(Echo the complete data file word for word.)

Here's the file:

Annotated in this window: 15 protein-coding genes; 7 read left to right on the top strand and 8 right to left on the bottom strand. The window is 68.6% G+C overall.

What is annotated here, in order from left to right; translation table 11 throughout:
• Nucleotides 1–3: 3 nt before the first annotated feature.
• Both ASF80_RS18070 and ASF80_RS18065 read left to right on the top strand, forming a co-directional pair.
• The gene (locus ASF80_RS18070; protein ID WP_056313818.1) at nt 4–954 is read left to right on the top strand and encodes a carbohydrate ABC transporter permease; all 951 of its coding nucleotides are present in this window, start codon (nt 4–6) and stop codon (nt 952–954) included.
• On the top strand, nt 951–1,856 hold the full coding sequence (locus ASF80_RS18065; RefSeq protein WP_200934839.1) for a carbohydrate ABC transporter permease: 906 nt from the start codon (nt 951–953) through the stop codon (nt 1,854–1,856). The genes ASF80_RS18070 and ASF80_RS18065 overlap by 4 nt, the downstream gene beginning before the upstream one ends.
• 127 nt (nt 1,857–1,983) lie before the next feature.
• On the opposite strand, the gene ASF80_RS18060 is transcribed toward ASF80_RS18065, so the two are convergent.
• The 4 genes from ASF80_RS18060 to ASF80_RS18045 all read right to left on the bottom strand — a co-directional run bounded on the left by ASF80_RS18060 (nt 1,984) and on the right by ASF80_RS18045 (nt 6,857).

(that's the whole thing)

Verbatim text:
Annotated in this window: 15 protein-coding genes; 7 read left to right on the top strand and 8 right to left on the bottom strand. The window is 68.6% G+C overall.

What is annotated here, in order from left to right; translation table 11 throughout:
• Nucleotides 1–3: 3 nt before the first annotated feature.
• Both ASF80_RS18070 and ASF80_RS18065 read left to right on the top strand, forming a co-directional pair.
• The gene (locus ASF80_RS18070; protein ID WP_056313818.1) at nt 4–954 is read left to right on the top strand and encodes a carbohydrate ABC transporter permease; all 951 of its coding nucleotides are present in this window, start codon (nt 4–6) and stop codon (nt 952–954) included.
• On the top strand, nt 951–1,856 hold the full coding sequence (locus ASF80_RS18065; RefSeq protein WP_200934839.1) for a carbohydrate ABC transporter permease: 906 nt from the start codon (nt 951–953) through the stop codon (nt 1,854–1,856). The genes ASF80_RS18070 and ASF80_RS18065 overlap by 4 nt, the downstream gene beginning before the upstream one ends.
• 127 nt (nt 1,857–1,983) lie before the next feature.
• On the opposite strand, the gene ASF80_RS18060 is transcribed toward ASF80_RS18065, so the two are convergent.
• The 4 genes from ASF80_RS18060 to ASF80_RS18045 all read right to left on the bottom strand — a co-directional run bounded on the left by ASF80_RS18060 (nt 1,984) and on the right by ASF80_RS18045 (nt 6,857).